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I need to draw inside a buffer and then upload it as texture to OpenGL. So basicaly unsigned char* buffer and then call to glTexImage2D().

I will be using Marmalade mobile SDK and OpenGL ES 1.0.

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You're looking for a frame buffer object (FBO). If you're buffer generating doesn't need anything too complex, you can just do as you said..

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  • \$\begingroup\$ +1 This is the way to go since the texture can be generated programmatically with a fragment shader. \$\endgroup\$ – labotsirc Sep 30 '12 at 14:29
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    \$\begingroup\$ @labotsirc Though, the OP cannot use any fragment shaders, since he uses ES 1.0. \$\endgroup\$ – Chris says Reinstate Monica Oct 1 '12 at 12:50
  • \$\begingroup\$ @Christian Rau you are right thanks for pointing it out. \$\endgroup\$ – labotsirc Oct 5 '12 at 17:53
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In addition to DevilWithin's answer using FBOs, you can also use glCopyTex(Sub)Image2D if FBOs are not supported (which may be the case on an ES 1.0 device, don't know). This invloves a copy, but only a single GPU-GPU copy, since it copies the current framebuffer directly into the texture. But by any means don't do a glReadPixels followed by a glTexImage2D.

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This function can create 4 different OpenGL textures (red, green, blue, or chessboard) programmatically, of size VIEW_TEX_SIZE x VIEW_TEX_SIZE. It returns the texture ID.

GLuint colourTexture(int colour)
{
    GLubyte image[VIEW_TEX_SIZE][VIEW_TEX_SIZE][3]; // RGB storage

    for (int i = 0; i < VIEW_TEX_SIZE; i++)
    {
        for (int j = 0; j < VIEW_TEX_SIZE; j++)
        {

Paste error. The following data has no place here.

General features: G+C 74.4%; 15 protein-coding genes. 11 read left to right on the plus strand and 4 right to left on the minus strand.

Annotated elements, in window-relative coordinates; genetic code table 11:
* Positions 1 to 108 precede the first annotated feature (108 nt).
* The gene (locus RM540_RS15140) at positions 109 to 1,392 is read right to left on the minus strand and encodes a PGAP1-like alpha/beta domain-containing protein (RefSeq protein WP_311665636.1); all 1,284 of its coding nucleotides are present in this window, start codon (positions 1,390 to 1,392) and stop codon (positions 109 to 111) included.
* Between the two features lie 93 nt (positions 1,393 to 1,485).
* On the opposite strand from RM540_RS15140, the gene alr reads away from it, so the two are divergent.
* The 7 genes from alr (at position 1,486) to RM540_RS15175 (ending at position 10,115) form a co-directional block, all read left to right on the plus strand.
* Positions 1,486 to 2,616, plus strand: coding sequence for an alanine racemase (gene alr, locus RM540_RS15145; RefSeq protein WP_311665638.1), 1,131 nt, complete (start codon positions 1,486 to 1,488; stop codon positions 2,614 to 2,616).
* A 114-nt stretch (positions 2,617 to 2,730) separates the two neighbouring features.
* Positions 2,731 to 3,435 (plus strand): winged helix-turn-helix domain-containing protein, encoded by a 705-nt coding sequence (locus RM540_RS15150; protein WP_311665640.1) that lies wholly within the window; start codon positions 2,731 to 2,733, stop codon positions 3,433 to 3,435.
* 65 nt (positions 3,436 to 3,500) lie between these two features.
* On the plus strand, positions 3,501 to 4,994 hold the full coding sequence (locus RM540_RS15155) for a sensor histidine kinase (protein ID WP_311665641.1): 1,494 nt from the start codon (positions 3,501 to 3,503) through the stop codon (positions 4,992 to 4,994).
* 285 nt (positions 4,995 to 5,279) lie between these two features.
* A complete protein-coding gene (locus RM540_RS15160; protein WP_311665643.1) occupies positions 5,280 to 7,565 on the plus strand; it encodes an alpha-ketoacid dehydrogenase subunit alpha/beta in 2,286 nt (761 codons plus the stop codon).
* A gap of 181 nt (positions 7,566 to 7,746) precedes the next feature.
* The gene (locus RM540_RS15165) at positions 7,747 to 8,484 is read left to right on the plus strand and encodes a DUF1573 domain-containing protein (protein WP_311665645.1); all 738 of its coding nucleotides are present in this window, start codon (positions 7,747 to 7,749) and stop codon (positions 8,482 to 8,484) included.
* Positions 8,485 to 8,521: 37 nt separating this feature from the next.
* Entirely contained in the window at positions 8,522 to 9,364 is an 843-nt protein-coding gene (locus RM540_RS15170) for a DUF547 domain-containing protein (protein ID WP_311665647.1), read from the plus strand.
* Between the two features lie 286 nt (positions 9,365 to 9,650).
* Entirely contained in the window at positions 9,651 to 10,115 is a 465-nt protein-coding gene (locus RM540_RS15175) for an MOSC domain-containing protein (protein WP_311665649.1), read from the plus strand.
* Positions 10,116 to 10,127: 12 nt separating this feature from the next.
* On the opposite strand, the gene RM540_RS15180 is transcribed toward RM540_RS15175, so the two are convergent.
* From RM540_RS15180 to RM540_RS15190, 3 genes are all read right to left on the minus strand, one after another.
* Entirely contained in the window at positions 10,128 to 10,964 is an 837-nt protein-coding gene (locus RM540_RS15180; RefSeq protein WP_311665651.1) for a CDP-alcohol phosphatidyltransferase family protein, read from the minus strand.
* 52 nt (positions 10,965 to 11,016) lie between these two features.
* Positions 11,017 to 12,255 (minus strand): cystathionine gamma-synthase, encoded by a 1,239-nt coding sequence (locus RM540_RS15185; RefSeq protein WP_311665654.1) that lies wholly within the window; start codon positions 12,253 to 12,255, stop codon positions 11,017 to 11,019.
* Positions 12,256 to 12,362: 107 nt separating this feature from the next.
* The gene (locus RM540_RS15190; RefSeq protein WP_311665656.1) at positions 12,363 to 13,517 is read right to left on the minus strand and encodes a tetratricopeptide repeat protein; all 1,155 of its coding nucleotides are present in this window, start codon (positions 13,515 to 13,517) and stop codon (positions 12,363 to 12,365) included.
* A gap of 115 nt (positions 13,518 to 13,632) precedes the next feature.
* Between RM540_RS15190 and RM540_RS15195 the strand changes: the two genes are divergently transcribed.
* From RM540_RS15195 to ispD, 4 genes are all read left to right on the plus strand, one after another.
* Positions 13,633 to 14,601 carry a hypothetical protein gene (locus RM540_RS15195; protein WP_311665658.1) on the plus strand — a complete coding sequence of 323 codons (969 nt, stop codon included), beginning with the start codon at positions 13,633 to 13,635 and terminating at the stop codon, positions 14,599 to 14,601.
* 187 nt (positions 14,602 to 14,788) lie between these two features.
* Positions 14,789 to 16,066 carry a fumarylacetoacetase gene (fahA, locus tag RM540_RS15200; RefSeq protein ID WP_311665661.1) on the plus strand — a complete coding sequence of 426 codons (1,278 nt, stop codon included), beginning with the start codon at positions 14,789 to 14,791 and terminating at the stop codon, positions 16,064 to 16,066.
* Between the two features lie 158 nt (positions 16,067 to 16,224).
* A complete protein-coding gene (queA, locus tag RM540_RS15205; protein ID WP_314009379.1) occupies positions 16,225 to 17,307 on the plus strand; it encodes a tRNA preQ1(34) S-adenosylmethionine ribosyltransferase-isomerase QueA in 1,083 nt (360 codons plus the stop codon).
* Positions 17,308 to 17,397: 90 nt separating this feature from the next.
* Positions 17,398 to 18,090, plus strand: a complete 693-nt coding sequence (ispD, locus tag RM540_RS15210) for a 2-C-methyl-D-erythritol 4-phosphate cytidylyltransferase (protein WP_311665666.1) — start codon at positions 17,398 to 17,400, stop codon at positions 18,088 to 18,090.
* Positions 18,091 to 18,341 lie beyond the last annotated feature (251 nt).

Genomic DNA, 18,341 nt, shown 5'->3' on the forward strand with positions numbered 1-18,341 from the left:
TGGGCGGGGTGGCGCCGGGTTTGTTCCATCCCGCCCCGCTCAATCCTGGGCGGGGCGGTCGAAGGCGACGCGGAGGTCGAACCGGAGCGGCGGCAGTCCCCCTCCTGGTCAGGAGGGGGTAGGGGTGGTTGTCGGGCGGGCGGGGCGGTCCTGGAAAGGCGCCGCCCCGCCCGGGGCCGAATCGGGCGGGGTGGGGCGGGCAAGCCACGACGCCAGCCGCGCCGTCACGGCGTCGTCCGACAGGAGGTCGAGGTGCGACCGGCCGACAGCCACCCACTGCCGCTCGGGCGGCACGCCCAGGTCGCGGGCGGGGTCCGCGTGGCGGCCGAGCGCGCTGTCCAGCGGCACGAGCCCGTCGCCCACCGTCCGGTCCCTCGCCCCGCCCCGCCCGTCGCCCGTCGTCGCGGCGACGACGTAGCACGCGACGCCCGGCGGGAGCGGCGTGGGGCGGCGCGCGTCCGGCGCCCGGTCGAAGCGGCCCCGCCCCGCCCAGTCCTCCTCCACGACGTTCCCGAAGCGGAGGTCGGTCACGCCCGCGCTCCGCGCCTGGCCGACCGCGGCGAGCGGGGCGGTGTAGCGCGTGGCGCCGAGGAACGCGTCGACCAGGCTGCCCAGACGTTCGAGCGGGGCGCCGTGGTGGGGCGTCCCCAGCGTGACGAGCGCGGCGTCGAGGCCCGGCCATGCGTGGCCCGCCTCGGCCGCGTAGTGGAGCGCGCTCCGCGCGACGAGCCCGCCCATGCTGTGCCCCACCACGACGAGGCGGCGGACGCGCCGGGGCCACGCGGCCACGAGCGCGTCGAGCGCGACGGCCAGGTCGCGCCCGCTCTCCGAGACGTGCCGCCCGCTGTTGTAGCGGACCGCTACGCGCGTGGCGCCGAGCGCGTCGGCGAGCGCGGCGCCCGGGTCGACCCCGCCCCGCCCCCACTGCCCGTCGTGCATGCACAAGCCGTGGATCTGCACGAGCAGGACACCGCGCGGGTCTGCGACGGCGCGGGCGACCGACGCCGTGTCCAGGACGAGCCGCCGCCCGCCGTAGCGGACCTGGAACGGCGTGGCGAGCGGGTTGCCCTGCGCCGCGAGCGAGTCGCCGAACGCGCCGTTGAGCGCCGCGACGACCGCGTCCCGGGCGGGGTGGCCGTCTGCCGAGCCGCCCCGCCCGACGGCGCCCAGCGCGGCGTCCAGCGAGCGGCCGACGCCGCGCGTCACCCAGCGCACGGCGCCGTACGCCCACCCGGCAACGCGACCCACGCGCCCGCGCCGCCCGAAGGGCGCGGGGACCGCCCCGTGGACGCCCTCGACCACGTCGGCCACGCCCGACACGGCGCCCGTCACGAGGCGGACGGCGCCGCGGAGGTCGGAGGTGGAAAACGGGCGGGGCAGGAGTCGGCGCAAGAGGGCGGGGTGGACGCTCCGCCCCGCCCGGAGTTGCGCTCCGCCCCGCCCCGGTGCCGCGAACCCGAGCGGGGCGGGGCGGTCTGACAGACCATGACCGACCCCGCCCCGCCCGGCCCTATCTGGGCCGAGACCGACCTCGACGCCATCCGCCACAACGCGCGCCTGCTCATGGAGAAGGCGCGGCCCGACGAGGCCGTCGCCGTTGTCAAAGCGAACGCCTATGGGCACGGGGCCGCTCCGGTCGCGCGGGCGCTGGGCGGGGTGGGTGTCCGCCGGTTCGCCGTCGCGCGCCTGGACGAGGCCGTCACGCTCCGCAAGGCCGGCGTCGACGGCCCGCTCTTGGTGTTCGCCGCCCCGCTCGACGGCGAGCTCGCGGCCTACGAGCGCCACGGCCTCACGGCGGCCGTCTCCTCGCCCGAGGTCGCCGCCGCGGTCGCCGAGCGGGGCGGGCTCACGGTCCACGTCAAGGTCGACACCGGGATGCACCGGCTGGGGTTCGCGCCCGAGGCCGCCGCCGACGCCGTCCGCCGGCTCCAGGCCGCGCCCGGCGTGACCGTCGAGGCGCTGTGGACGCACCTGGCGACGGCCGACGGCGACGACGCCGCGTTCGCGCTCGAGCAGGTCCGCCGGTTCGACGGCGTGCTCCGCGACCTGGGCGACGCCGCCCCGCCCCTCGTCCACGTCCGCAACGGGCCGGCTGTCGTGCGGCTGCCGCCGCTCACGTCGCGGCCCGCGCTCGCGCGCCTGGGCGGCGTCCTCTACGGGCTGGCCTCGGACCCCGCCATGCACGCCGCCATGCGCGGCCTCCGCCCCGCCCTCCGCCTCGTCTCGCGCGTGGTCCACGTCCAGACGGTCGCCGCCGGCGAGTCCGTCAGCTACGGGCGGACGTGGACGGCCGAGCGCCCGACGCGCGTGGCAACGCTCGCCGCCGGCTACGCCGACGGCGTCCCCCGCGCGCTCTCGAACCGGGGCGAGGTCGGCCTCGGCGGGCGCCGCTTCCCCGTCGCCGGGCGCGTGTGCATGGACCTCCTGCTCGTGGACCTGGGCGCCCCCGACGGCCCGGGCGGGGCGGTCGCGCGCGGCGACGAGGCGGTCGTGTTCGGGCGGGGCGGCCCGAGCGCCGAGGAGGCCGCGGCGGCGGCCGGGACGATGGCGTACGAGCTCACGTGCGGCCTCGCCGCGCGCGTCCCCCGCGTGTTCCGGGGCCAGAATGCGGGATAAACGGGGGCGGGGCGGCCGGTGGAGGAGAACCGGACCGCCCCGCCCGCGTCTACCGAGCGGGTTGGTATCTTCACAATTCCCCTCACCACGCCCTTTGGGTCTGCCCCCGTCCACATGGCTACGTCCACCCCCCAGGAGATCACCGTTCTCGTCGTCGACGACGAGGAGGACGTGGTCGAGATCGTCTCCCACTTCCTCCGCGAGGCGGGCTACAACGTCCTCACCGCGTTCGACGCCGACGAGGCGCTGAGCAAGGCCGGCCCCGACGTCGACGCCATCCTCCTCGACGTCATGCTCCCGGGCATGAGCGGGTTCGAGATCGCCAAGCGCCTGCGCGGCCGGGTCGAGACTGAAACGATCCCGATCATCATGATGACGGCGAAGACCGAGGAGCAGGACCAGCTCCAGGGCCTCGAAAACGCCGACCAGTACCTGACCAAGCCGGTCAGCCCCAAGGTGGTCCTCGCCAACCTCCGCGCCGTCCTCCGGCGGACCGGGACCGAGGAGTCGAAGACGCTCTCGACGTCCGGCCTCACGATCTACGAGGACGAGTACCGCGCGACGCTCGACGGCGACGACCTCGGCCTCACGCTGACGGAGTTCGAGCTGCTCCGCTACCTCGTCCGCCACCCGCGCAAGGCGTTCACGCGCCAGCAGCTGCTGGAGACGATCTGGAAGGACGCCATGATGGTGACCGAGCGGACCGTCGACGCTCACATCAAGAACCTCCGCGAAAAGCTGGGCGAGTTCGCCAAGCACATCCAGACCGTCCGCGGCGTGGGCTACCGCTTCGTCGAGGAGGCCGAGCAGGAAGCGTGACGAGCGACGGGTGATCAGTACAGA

switch(colour)
            {
                case 0:
                    image[i][j][0]  = (GLubyte)255;
                    image[i][j][1]  = (GLubyte)0;
                    image[i][j][2]  = (GLubyte)0;
                    break;
                case 1:
                    image[i][j][0]  = (GLubyte)0;
                    image[i][j][1]  = (GLubyte)255;
                    image[i][j][2]  = (GLubyte)0;
                    break;
                case 2:
                    image[i][j][0]  = (GLubyte)0;
                    image[i][j][1]  = (GLubyte)0;
                    image[i][j][2]  = (GLubyte)255;
                    break;
                case 3:
                    int c = ((((i & 0x8) == 0) ^ ((j & 0x8)) == 0))*255;
                    image[i][j][0]  = (GLubyte)c;
                    image[i][j][1]  = (GLubyte)c;
                    image[i][j][2]  = (GLubyte)c;
                    image[i][j][3]  = (GLubyte)255;
                    break;
            }
        }
    }

    GLuint texName;
    glGenTextures(1, &texName);
    glBindTexture(GL_TEXTURE_2D, texName);
    glTexParameteri(GL_TEXTURE_2D, GL_TEXTURE_WRAP_S, GL_REPEAT);
    glTexParameteri(GL_TEXTURE_2D, GL_TEXTURE_WRAP_T, GL_REPEAT);
    glTexParameteri(GL_TEXTURE_2D, GL_TEXTURE_MAG_FILTER, GL_NEAREST);
    glTexParameteri(GL_TEXTURE_2D, GL_TEXTURE_MIN_FILTER, GL_NEAREST);
    glTexImage2D(GL_TEXTURE_2D, 0, GL_RGB, VIEW_TEX_SIZE, VIEW_TEX_SIZE, 0, GL_RGB, GL_UNSIGNED_BYTE, image);

    return texName;
}
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Marmalade has exactly that example

c:\Marmalade\6.0.6\examples\IwGL\IwGLExt\ 

It implements CFBO class that is used to render in buffer then it uses FBO's texture for further rendering.

Also it checks if FBO extension is available if there is not FBO extension then you get red square texture 1x1 pixel size.

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